Big Ten links: Catch up with Thursday's Big Ten news digest
How about this: Minnesota’s Tracy Claeys sees eight to ten wins in 2016. Got to like the confidence. “I believe this is our best football team since we’ve been here,” Claeys said earlier this week. “We’ve played well and competed.”
“It’s hard to put a number on it,” Claeys said about 2016. “Eight to 10 wins. Well, you win nine, and for around here they (haven’t) won 9 games in a (heck of a) long time.”
Minnesota hasn’t won at least nine games since Glen Mason coached the Gophers to 10 wins in 2003. Claeys wants to be in the division title race in late fall. Minnesota needs to amp up its offense if it wants any shot to win the West.
At the Big Ten Athletic directors’ meetings this week, the topic of league expansion came up. It always does. But, none is on the horizon. So, cool your jets on those crazy proposals.
“Anything is possible, but I doubt we talk about it,’’ Nebraska A.D. Shawn Eichorst said. “We have other things we’re focused on. Stability is terrific.’’
Wisconsin A.D. Barry Alvarez said, “When you’re not involved in expansion, it’s kind of boring.’’
The Cedar Rapids Gazette has a good podcast on the topic of Big Ten expansion. The guest: The great Lee Barfknecht of Omaha.com. This is a great look back at the last 25 or so years of expansion and expansion speculation.
Another podcast: InsideNU.com talks with Bryant McIntosh. McIntosh is one of my favs. He sat down with Henry Bushnell to discuss his sophomore season, the team’s accomplishments and shortcomings, his personal development, Steph Curry, and various off-the-court topics such as how recognizable he is around campus. Will 2016-17 be the year NU finally goes to the Big Dance?
The mushrooming of transfers in college basketball has some in a tizzy. How much so? Coaches hope it doesn’t turn into “ultimate free agency.” But, no one … not the NCAA, schools or coaches, can make kids not want to transfer. It’s up to the kid to decide. They are 18-year old adults. Making big decisions is part of growing up. Coaches just have to deal with it.
“We all feel very strongly about it. There’s issues with the transfers and we’re all trying to find a solution. The solutions are varied, but let’s keep putting ideas out there to make it better,” Michigan coach John Beilein said. “It’s everywhere in men’s basketball. When you couple that with NBA attrition, it’s hard. It’s hard for coaches to build programs because they’re patching tires.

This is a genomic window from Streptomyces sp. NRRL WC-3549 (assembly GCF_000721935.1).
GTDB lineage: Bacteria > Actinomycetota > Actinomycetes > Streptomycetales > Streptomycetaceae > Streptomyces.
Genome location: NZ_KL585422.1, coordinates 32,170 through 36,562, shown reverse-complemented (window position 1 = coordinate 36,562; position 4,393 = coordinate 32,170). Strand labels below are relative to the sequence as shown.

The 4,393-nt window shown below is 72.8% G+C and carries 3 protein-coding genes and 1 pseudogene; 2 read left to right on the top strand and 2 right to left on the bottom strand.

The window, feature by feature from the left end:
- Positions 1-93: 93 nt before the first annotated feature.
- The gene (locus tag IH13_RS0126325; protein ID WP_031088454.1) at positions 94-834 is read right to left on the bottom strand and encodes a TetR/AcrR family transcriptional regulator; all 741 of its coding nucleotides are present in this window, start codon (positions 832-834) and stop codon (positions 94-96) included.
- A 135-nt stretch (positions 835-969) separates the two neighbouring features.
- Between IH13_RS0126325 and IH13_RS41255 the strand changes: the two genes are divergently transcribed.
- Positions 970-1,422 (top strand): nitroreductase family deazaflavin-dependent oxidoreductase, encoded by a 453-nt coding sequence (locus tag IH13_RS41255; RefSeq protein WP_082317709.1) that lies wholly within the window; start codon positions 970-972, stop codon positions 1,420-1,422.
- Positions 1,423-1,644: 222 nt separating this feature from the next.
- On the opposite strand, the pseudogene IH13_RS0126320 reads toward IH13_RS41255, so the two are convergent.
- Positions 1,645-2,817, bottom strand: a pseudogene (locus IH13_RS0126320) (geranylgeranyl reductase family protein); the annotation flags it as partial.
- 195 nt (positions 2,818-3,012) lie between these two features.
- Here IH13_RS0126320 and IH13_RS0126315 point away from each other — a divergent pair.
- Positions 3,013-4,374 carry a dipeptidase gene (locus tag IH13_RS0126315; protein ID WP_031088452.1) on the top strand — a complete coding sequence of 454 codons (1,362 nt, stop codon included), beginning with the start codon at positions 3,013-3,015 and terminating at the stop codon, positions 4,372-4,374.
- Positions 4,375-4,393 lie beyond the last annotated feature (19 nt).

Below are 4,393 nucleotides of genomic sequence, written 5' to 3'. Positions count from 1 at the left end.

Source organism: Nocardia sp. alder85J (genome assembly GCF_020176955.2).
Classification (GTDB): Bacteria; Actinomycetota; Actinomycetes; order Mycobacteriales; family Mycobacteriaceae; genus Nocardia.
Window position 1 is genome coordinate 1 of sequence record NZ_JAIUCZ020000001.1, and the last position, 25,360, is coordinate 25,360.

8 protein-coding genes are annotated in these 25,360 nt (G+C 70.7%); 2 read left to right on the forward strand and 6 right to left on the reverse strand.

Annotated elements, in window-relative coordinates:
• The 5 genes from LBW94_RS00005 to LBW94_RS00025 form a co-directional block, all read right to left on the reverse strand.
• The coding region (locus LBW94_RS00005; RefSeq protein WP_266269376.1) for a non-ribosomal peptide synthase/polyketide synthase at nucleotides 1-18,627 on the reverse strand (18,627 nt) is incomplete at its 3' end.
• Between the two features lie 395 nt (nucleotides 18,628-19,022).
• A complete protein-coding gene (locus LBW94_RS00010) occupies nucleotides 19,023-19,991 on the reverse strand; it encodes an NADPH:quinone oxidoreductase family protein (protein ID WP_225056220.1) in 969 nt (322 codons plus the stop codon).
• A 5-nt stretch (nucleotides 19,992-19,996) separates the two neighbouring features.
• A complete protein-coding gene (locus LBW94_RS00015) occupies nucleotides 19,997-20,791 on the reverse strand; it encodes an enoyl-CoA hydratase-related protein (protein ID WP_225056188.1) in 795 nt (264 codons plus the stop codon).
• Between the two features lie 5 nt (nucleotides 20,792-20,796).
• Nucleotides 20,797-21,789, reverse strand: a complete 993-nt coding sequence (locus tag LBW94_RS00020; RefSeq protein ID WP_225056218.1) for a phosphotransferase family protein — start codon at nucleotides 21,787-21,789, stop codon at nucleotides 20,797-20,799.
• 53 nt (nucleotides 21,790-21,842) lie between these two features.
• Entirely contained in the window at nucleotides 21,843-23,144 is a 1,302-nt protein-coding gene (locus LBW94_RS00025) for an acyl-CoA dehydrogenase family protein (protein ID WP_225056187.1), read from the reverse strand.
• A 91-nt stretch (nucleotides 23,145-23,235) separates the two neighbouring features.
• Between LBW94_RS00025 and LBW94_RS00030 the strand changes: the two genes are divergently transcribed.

“How can we get a better solution? … I’m not going to (publicly share all my ideas) because I’m also gaining more and more information.”
Oh, man, the bombardment of college football awards watch lists already has begun. And it’s not even summer. First out: the Rimington watch list. God bless. And Michigan’s Mason Cole is on it … even though he never has played the spot.
Cole is one of six Big Ten centers on the list — joining Maryland’s Brendan Moore, Nebraska’s Dylan Utter, Illinois’ Joe Spencer, Wisconsin’s Michael Deiter and Iowa’s Sean Welsh.
Sports Business Daily reported in April that Fox was close to a deal to acquire half the Big Ten TV rights for football and basketball starting with the 2017 season. That would mean about 25 regular-season Big Ten football games per season would land on Fox, as opposed to the current TV deal sending the top Big Ten games to the ABC/ESPN family and the rest to the Big Ten Network.
There has been much talk about Chris Ash wanting to keep New Jersey kids in state. Dan Duggan of NJ.com looks at how Ash plans to do that. As I have typed many times in this space, I think RU has great potential and can be a factor in the Big Ten … with the right coach and investment from the school.
“It’s all about relationships,” Ash said. “The players that are coming into our program are coming into this program for the right reasons. They’re coming in here because of the relationships that we’ve been able to build with them. We talk about trust. They trust us. They believe in our plan, believe in our vision. They love what we’ve done with our players in the program in a short amount of time. That’s why they’re coming here. Hopefully at the end that’s why they’ll end up staying with us regardless of what happens as we move forward.”
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